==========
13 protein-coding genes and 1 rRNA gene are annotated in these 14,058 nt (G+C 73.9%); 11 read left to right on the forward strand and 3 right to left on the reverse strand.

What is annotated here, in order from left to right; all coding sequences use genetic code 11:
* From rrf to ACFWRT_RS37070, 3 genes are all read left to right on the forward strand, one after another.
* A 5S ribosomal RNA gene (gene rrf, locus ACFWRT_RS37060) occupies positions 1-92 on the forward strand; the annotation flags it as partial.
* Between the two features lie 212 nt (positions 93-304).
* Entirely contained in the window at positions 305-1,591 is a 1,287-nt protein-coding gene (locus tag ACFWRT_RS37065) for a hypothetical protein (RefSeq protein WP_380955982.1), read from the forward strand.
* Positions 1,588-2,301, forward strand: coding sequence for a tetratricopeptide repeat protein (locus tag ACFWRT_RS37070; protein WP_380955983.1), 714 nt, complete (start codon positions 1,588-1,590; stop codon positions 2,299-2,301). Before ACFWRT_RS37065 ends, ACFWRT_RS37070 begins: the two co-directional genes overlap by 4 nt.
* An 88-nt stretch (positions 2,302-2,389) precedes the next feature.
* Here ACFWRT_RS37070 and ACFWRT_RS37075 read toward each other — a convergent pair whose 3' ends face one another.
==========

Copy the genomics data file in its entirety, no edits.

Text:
13 protein-coding genes and 1 rRNA gene are annotated in these 14,058 nt (G+C 73.9%); 11 read left to right on the forward strand and 3 right to left on the reverse strand.

What is annotated here, in order from left to right; all coding sequences use genetic code 11:
* From rrf to ACFWRT_RS37070, 3 genes are all read left to right on the forward strand, one after another.
* A 5S ribosomal RNA gene (gene rrf, locus ACFWRT_RS37060) occupies positions 1-92 on the forward strand; the annotation flags it as partial.
* Between the two features lie 212 nt (positions 93-304).
* Entirely contained in the window at positions 305-1,591 is a 1,287-nt protein-coding gene (locus tag ACFWRT_RS37065) for a hypothetical protein (RefSeq protein WP_380955982.1), read from the forward strand.
* Positions 1,588-2,301, forward strand: coding sequence for a tetratricopeptide repeat protein (locus tag ACFWRT_RS37070; protein WP_380955983.1), 714 nt, complete (start codon positions 1,588-1,590; stop codon positions 2,299-2,301). Before ACFWRT_RS37065 ends, ACFWRT_RS37070 begins: the two co-directional genes overlap by 4 nt.
* An 88-nt stretch (positions 2,302-2,389) precedes the next feature.
* Here ACFWRT_RS37070 and ACFWRT_RS37075 read toward each other — a convergent pair whose 3' ends face one another.